Atomic Scale Modeling of Alloys and Functional Materials
Title: Atomic Scale Modeling of Alloys and Functional Materials
SNIC Project: SNIC 2020/14-85
Project Type: SNIC Small Storage
Principal Investigator: Paul Erhart <erhart@chalmers.se>
Affiliation: Chalmers tekniska högskola
Duration: 2020-12-01 – 2021-12-01
Classification: 10304
Homepage: https://materialsmodeling.org
Keywords:

Abstract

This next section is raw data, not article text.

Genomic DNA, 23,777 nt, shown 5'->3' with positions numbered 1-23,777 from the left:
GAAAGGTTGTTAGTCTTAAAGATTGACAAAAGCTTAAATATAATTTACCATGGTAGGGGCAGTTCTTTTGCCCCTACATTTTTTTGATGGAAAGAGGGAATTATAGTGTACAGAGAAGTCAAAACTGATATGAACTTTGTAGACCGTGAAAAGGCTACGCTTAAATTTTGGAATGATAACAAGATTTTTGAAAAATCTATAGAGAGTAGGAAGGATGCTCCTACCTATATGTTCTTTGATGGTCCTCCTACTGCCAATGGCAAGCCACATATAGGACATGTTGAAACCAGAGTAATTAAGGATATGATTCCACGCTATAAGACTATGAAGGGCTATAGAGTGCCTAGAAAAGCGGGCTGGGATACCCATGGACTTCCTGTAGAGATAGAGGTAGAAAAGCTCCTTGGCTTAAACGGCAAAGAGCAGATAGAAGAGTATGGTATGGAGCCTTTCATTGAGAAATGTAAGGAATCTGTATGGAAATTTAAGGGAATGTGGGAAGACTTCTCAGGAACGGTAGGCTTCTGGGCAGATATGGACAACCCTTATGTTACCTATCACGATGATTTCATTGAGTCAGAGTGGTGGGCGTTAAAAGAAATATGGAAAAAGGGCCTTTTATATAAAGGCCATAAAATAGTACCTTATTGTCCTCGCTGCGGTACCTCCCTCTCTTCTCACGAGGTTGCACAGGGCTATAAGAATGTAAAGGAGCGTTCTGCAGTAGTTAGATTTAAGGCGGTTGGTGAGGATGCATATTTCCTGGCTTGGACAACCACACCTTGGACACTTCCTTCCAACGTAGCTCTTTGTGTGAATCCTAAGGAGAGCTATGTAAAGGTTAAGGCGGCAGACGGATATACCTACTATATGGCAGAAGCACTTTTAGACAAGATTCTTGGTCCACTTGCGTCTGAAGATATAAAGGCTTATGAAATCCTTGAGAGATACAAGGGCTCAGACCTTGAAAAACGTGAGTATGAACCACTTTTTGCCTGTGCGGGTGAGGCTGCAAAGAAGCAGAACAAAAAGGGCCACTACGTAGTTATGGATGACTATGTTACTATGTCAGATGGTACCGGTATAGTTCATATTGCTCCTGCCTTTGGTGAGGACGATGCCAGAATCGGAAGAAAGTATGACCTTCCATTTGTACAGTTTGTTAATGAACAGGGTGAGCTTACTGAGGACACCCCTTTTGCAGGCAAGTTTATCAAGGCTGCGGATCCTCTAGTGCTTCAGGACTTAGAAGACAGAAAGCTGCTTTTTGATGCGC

# Thermodynamic and optical properties of metallic nanostructures Metallic nanostructures are of interest for many areas, including, e.g., catalysis, medicine, energy conversion and storage. The properties of these particles are very sensitive to variations in size, shape, composition and adsorbates, which provides exciting opportunities for engineering materials properties all the way from the electronic to the mesoscale. Studies of the thermodynamic and optical properties of these structures are a core topic in our research group. The main computational tools in this context are density functional theory (DFT) and time-dependent density functional theory (TDDFT) calculations along with empirical potentials in connection wtih molecular dynamics and Monte Carlo simulations. We are also increasingly integrating electrodynamic simulations using the finite-difference time-domain (FDTD) approach in our workflows. In the coming years we will continue our research in this area targeting in particular multi-component ("nanoalloy") systems and strong light-matter coupling. Here, we will study, e.g., the optimization of alloyed nanostructures for sensing and catalysis in the space spanned by composition, shape and size, employing a bottom-up approach that combines DFT, TDDFT and FDTD calculations with Bayesian optimization based on Gaussian processes. We will also investigate hybrid light-matter systems comprising molecules, nanoparticles and cavities, both via full TDDFT calculations and using hybrid approaches for scaling up system size and complexity. # Impact of defects on transport and optical properties Understanding and manipulating the impact of defects on the transport and optical properties of materials is of interest to a large number of applications, including electronic and optoelectronic devices, thermal management, thermoelectric energy generation and materials for quantum computing. This motivates our research interest in the electronic and atomic scale description of defect and transport properties and many ongoing collaborating with groups in Sweden, Finland, Germany, Austria and the United States. Materials of interest include both 2D materials such as transition metal dichalcogenides (thermal transport, exciton dynamics) or hexagonal boron nitride (single-photon emitters) and bulk materials such as clathrates (thermal and electrical transport, ordering phenomena), zeolites (catalytic properties), silicon carbide (single-photon emitters) and phosphors (solid-state lighting). In this research are, we use both first-principles calculations based on DFT and semi-empirical models in combination with solvers for the Boltzmann transport equation as well as molecular dynamics simulations for thermal conductivity simulations in the classical limit. To deal with the large number of degrees of freedom and the chemical complexity of these systems we are continuously developing our methods and software packages. In the coming years we will continue our research on two-dimensional materials and increase our effort on single-photon emitters. The excitations supported by the latter can be coupled to other optical excitations, including plasmons and excitons, creating an exciting bridge between our research on defects, metallic nanostructures and strong coupling. In addition, we will apply our methodology to new systems, specifically mixed halide perovskites with the goal of resolving thermodynamic and electronic properties of in these chemically and electronically complex materials.